In 2002 she was appointed by President George W. Bush to be vice chair of the President’s Committee on Intellectual Disabilities, previously known as the Committee on Mental Retardation. Appareddy was instrumental in seeking an executive order to change the name and was present at the White House when Bush signed the order.
(The committee originated under President John F. Kennedy and has been reauthorized by every president since then to advise the government on how to enhance services for people with intellectual disabilities.)
For Appareddy, service on the committee—which included members with disabilities—was transformative. “On the committee were representatives from all of the major federal departments, and a lot of them had physical disabilities,” Appareddy said. “There were also representatives to the committee who had mild intellectual disabilities. It was extraordinarily inspiring to see how these individuals had overcome their challenges to become so successful in life.”
Last year Appareddy brought her passion to the AMA, where she was instrumental in the passage of AMA policy supporting a simplified process for designating individuals with intellectual disabilities as a medically underserved group.
(The Patient Protection and Affordable Care Act requires the Health Resources and Services Administration to revamp and simplify its process for designating groups as medically under-served, and the agency has proposed a simplified process that has yet to be finalized.)
At the 2010 Interim Meeting of the AMA House of Delegates, it was Appareddy who suggested the idea to the house in the form of a resolution, which was referred to the Council on Medical Services. At the 2011 Interim Meeting, the council report with recommendations supporting the designation was approved unanimously.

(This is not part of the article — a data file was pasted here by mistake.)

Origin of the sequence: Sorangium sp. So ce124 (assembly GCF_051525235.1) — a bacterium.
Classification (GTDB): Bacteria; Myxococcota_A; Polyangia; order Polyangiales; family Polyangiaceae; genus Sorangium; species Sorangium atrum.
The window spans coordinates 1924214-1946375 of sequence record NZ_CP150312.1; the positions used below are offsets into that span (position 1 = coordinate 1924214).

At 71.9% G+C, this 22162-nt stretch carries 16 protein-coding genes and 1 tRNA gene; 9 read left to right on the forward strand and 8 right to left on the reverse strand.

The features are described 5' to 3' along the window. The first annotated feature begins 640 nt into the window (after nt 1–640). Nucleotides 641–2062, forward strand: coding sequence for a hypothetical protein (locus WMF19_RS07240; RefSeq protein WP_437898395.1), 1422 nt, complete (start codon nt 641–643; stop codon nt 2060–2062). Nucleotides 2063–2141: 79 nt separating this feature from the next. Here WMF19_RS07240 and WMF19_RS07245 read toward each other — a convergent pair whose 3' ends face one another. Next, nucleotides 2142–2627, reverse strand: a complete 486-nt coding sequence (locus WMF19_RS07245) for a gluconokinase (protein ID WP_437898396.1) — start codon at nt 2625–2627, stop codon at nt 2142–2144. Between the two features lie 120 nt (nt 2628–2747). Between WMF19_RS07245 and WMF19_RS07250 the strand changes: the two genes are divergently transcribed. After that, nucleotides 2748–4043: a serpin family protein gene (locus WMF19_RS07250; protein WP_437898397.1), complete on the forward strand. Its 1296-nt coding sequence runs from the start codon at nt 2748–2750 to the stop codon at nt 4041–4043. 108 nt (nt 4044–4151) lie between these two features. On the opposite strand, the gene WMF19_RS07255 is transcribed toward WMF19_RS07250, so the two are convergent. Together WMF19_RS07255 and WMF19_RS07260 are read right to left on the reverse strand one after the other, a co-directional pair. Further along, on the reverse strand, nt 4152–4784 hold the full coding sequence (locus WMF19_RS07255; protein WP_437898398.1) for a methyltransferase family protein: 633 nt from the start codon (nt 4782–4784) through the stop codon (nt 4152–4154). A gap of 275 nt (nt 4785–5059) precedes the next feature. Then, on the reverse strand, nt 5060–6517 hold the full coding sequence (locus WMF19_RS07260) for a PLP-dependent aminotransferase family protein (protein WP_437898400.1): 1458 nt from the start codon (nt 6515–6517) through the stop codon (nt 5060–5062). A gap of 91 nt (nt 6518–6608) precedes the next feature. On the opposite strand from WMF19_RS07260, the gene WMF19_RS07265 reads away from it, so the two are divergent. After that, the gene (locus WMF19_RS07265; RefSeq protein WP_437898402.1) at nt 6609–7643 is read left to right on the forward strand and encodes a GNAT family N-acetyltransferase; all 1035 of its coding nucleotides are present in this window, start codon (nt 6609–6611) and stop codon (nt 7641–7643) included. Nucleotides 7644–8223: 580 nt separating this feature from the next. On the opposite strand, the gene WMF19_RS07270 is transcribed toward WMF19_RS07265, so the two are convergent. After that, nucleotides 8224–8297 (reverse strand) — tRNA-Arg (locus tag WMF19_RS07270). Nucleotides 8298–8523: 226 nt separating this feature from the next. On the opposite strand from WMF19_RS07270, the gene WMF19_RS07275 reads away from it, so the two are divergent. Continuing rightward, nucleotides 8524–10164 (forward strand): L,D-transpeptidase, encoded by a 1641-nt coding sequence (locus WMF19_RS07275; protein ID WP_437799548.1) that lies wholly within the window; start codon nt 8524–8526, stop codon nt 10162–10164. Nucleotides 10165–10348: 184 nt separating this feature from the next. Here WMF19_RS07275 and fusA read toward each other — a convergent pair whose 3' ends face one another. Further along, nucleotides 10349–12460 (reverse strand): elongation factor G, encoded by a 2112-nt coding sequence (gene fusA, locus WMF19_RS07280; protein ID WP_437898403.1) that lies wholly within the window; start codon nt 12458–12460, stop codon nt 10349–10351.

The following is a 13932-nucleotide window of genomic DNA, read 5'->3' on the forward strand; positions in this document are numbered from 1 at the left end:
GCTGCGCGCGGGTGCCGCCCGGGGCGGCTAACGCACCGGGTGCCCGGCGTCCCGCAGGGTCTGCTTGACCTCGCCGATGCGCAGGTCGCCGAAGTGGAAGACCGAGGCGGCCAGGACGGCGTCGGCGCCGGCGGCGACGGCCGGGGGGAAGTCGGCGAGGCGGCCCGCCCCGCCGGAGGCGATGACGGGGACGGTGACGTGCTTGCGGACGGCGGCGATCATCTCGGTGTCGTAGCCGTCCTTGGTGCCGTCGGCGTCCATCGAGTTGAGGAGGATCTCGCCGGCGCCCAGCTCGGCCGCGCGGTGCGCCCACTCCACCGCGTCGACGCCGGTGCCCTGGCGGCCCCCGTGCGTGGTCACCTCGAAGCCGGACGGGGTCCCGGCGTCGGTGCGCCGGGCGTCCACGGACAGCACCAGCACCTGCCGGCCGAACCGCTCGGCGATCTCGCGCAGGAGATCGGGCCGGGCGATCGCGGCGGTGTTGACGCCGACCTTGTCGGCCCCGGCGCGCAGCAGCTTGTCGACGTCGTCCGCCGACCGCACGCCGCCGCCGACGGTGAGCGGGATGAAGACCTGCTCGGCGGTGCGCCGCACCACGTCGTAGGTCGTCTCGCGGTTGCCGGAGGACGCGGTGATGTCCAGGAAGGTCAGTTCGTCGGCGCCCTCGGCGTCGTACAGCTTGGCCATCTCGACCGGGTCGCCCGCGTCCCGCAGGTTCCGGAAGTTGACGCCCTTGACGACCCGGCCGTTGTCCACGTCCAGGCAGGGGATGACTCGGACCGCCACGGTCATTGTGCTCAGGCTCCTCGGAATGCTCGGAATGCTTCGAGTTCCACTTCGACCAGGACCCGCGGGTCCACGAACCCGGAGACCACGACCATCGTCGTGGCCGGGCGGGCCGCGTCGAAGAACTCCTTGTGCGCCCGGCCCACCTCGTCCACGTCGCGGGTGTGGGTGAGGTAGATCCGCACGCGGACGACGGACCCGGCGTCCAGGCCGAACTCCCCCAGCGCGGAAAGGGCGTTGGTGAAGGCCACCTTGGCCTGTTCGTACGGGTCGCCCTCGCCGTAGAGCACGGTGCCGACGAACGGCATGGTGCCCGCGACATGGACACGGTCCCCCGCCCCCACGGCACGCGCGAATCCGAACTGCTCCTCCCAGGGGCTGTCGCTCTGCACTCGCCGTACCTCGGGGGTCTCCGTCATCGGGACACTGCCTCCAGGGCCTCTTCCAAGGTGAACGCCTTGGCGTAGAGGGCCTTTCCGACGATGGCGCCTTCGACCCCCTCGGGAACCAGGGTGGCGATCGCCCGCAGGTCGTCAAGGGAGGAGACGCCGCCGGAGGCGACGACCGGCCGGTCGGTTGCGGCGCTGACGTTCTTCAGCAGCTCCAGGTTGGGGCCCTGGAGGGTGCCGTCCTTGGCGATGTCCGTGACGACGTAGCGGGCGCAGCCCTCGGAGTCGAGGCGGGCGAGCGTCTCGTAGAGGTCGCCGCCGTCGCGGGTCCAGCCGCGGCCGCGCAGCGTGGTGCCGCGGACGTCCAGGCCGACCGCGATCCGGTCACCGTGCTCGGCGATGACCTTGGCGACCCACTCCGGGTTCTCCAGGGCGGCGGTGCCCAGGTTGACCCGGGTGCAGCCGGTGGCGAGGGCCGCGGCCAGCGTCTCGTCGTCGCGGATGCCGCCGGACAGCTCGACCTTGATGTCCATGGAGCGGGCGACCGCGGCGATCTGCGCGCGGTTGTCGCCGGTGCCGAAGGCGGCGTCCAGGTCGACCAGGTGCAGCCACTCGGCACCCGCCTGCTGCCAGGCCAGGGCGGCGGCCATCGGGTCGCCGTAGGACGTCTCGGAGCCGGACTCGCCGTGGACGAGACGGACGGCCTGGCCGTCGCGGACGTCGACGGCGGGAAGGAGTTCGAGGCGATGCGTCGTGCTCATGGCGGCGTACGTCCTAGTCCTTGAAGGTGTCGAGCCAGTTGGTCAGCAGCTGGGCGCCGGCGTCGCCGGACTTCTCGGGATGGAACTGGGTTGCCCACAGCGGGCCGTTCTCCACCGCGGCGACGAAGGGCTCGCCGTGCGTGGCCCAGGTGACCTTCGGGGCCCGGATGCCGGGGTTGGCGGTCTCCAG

She told Psychiatric News that the designation will enhance access to and the quality of health care services for intellectually disabled individuals by making federal dollars available for conducting research, training medical students and residents, increasing payment to clinicians working with this population, and enhancing family and community services.
“The AMA’s support carries a lot of weight because people pay attention to what the AMA endorses and supports,” she told Psychiatric News after the meeting last year. “And it is important symbolically because every specialty and subspecialty are speaking with a unified voice, through the AMA, for increased services for this population.”
For Appareddy, that unified voice is what makes the AMA important. “Physicians sometimes complain about issues, but you can’t expect things to change on their own,” she said. “Organized medicine is one of the ways for doctors to make their voices heard. The AMA is the place where physicians of every specialty can speak with a strong, united voice.”
To access a video of Appareddy commenting on her work at the AMA, go to www.youtube.com/watch?v=XHbPXwtLEj8&feature=plcp.